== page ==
Over the years, I've heard many apocryphal stories of how the American palate prefers sweet over many other flavours and certainly there are a lot of highly sweet foods and drinks available in the US. However, there seem to be plenty of sweet food and drinks available on UK shelves these days, so I'm not entirely sure that we're that different. One thing is abundantly clear, UK breweries are making IPAs that are less sweet than their American counterparts and we're drinking them by the caseload. 

Less crystal malt is clearly a good thing.

Post script

Following the initial draft of this post, we had a few beers I brought back from a work trip to the US: Ninkasi's Tricerahops DIPA, Bell's Hopslam DIPA and a fresh bottle of Pliny the Elder (thanks to Doug and Mike for these!). All of them were great...BUT we detected the underlying sweetness in both the Tricerahops and the Hopslam. Weirdly, we thought Pliny tasted different to the one tasted a year ago during the parallel tasting outlined above. This time it tasted much cleaner and less sweet (to our palates anyway). Just to make sure we broke out a bottle of Halcyon we had in the fridge to compare.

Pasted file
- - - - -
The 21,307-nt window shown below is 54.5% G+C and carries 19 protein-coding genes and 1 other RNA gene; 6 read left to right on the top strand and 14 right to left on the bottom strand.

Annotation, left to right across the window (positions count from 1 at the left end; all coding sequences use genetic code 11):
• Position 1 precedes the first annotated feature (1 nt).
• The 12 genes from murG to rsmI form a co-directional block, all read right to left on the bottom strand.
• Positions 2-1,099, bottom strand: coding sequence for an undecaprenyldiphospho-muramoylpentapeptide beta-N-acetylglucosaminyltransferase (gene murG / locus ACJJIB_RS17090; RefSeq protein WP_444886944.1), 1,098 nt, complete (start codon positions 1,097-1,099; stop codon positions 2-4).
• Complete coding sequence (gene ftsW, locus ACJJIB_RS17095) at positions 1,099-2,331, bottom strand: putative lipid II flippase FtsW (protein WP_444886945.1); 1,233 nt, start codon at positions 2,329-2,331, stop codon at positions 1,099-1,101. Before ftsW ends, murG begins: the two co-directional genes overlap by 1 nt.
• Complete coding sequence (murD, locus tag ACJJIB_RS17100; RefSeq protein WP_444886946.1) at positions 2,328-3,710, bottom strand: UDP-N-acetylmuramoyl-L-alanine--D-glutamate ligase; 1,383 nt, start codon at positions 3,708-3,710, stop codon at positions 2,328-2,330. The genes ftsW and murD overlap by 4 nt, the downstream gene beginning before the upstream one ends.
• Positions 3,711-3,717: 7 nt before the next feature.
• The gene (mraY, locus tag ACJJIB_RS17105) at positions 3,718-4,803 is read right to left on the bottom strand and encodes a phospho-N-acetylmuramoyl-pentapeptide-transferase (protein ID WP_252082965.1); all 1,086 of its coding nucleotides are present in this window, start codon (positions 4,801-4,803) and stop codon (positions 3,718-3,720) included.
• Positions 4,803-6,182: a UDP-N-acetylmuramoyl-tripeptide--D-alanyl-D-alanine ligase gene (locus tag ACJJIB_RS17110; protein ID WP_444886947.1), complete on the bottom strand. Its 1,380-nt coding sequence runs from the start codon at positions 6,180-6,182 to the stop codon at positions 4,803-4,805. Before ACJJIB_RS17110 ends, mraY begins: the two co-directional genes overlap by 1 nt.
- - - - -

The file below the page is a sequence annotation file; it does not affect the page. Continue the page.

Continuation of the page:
The result of this comparison was that the Pliny definitely tasted closer to the Halcyon than before, we could both still taste the flavours contributed by the malt but Pliny was far less sweet than any of the other US IPAs that I'd had recently and much closer to the UK brewed IPAs. We reached out to the team at Russian River Brewing and received a very helpful response from owner/brewer Vinnie Cilurzo. Vinnie indicated that the recipe for Pliny the Elder had not changed but he felt that he and his team had improved as brewers over the past few years resulting in beers with better flavour stability and hop flavour. Vinnie also thought that he and his wife, Natalie, had become better at selecting the hops for their beers resulting in better hop characters in the beers they brewed. [Post edited on 04/03/15].


Yvan Seth said...

"Less crystal malt is clearly a good thing."

Hear hear!

I've long thought this about US beers... sweetness pervades. I've not much of a sweet tooth and I find sweetness a problem with a lot of the US stuff I've tried. Pretty-fresh Pliny included (it'd been flown over a week before or something), I wasn't converted to the cause. Very interesting to hear of your chance in perception of the beer, recipe change or extreme batch variation...

Of course most of my US experience is imports of dubious provenance... but as you say, they turn into total malt bombs. In a way UK ones do not even after a year on the shelf (not that they're much good at that point, they're just differently bad). US stuff is all liquid Werther's Originals.

I'd like to do a US-IPA tour some day... be interesting to try them on their home-turf.

End of the day it's all a matter of individual tastes I suppose. But I suspect that culturally the US has developed a leaning towards the saccharine. Perhaps the UK is on the same sugar curve, but behind the US.